The August 2020 jobs report significantly exceeded expectations, with large increases in leisure, hospitality and retail employment opportunities adding credibility for a “V”-shaped recovery from the COVID-19 pandemic. However, this optimistic view is dimmed by the recent spike in cases and reinstated economic shutdowns across many states.
While the commercial real estate industry has been highly affected by COVID-19, primarily due to the necessary actions taken to temporarily close non-essential businesses, property prices have seen some stabilization and opportunities still exist in a range of sectors. In April 2020, 42 states issued stay-at-home orders and temporarily shut down businesses, resulting in more than 316 million people working and eating at home.1 In March and April 2020, the effects of the coronavirus pandemic and efforts to contain it resulted in more than 22.2 million people unemployed in the two months combined.2 While the labor market took a sharp decline in March and April, there have been recent improvements, reflecting the continued resumption of economic activity in the United States. In August, the unemployment rate declined by 1.4 percentage points to 8.4 percent, as the United States economy added 1.37 million jobs. However, the continued rate of job creation is uncertain due to a recent increase in COVID-19 infections, causing state authorities to reconsider reopening plans and creating renewed uncertainty for many businesses and consumers.3
Even with so much still unknown, the fiscal stimulus has provided tremendous support to the struggling U.S. economy and has helped consumers continue spending. Since March, Congress has authorized $3.3 trillion in new spending to help combat the impact of coronavirus shutdowns, including stimulus checks to American households and emergency loans and grants to struggling businesses and state and local governments. Personal and corporate income tax payments were also delayed until July 15, 2020 in an effort to keep more cash in Americans’ wallets.4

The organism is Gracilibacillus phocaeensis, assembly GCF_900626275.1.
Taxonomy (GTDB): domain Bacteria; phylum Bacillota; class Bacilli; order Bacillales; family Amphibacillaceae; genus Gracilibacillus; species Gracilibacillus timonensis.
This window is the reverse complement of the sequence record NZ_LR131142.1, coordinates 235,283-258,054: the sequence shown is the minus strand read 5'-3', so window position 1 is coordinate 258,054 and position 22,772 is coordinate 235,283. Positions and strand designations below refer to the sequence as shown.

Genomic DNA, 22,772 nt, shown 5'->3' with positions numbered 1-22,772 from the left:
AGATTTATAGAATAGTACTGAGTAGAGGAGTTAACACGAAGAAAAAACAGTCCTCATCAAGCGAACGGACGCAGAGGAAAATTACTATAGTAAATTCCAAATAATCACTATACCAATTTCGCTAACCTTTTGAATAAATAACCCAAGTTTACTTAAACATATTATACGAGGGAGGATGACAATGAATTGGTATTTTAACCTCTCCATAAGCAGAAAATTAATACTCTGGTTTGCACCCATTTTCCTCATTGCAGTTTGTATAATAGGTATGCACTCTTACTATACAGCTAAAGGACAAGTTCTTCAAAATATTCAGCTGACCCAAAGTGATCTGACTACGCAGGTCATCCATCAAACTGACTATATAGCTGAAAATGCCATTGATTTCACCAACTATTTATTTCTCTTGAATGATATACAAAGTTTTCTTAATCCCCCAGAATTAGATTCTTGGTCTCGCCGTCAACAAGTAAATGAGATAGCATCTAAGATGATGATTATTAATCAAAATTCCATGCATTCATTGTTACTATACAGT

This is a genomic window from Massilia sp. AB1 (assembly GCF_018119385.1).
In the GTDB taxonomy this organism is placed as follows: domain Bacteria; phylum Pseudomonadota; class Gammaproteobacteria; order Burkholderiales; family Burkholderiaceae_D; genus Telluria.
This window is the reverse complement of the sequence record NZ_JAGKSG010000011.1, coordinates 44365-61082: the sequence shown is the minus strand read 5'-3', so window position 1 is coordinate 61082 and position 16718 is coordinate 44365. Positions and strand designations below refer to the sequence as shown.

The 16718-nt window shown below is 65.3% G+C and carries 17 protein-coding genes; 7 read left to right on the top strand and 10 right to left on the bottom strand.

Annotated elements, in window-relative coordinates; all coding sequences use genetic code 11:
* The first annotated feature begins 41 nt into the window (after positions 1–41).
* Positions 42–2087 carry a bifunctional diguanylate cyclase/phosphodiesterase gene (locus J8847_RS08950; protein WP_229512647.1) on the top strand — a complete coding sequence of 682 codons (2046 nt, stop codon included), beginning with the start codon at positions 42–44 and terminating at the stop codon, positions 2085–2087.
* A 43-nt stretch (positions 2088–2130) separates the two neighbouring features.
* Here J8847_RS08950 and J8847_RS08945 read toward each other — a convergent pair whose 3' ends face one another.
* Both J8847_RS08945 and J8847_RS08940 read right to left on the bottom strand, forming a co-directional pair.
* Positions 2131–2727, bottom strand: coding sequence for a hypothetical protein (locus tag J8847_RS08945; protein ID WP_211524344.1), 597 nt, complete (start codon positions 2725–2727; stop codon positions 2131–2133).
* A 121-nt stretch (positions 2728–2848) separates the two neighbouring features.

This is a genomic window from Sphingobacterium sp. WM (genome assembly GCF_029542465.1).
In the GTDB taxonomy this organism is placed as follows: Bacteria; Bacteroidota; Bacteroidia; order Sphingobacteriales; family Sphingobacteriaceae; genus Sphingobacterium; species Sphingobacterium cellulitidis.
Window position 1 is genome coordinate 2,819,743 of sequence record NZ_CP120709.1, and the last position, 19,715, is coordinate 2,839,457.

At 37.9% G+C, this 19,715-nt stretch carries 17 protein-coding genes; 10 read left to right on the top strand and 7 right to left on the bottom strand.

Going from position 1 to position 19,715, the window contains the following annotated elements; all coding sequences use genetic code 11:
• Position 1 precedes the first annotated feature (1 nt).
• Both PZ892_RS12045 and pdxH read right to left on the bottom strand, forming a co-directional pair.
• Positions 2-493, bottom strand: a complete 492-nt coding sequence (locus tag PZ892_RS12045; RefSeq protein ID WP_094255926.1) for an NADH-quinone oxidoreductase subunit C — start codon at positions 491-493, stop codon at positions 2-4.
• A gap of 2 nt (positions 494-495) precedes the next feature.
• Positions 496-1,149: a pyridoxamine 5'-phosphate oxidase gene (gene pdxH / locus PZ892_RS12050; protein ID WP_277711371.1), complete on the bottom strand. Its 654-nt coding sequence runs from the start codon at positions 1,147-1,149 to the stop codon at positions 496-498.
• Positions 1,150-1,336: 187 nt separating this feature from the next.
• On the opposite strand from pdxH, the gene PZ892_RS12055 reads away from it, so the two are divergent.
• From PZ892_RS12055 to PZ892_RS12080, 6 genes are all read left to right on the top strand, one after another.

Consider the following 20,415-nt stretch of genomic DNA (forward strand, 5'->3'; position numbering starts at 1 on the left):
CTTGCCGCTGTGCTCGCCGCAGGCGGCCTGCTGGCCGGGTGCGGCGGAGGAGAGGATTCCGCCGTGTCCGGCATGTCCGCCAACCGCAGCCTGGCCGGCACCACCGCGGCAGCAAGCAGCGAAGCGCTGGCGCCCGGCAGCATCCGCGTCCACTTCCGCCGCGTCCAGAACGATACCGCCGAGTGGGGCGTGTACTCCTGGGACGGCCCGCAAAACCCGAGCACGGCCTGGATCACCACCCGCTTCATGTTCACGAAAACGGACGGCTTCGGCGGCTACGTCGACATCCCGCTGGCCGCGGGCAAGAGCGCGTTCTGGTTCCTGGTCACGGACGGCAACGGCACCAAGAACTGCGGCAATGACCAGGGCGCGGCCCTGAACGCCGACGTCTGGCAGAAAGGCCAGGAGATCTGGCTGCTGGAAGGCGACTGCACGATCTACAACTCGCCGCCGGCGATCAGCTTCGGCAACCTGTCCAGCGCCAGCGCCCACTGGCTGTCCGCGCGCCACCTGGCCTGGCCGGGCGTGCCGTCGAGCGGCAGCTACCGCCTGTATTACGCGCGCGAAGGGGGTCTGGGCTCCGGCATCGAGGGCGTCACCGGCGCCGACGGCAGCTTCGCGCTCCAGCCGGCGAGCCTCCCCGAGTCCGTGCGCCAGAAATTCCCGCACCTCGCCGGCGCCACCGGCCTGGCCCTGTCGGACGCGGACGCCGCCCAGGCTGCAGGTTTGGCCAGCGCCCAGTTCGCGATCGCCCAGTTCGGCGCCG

The fundamentals of commercial real estate going into 2020 were strong and well-positioned for the short- to mid-term disruption we are facing today. As the effects of the pandemic are being felt across the globe, the length and ultimate magnitude of its consequences are uncertain and multiple aspects of the economy, including commercial real estate, are expected to be affected.
1New York Times. See Which States and Cities Have Told Residents to Stay at Home. April 7, 2020
2US. Bureau of Labor Statistics. The Employment Situation - June 2020.
6Moody’s Analytics. COVID-19 and Distress in CMBS Markets. June 9, 2020.
7CBRE Flash Call: COVID-19 Impact on Commercial Real Estate. March 18, 2020.
8JLL Position Paper. Industrial real estate demand on the rise in the U.S. Summer 2020.
9Yardi Matrix. COVID-19: A Game Changer for Multifamily. July 2020.
14Commercial Mortgage Alert. July 24, 2020.
The views expressed herein are subject to change based upon economic, real estate and other market conditions. These views should not be relied upon for investment advice. Any forward-looking statements are based on information currently available to us and are subject to a number of known and unknown risks, uncertainties and factors which may cause actual results, performance or achievements to be materially different from any future results, performance or achievements expressed or implied by these forward-looking statements.
Investments in commercial real estate assets are subject to varying degrees of risk and are relatively illiquid. Several factors may adversely affect the financial condition, operating results and value of real estate assets. These factors include, but are not limited to:
- changes in national, regional and local economic conditions, such as inflation and interest rate fluctuations;
- local property supply and demand conditions;
- ability to collect rent from tenants;
- vacancies or ability to lease on favorable terms;
- increases in operating costs, including insurance premiums, utilities and real estate taxes;
- federal, state or local laws and regulations;
- changing market demographics;
- the impact of an epidemic in the areas in which properties are located or a pandemic, which could severely disrupt the global economy;
- changes in availability and costs of financing;
- and acts of nature, such as hurricanes, earthquakes, tornadoes or floods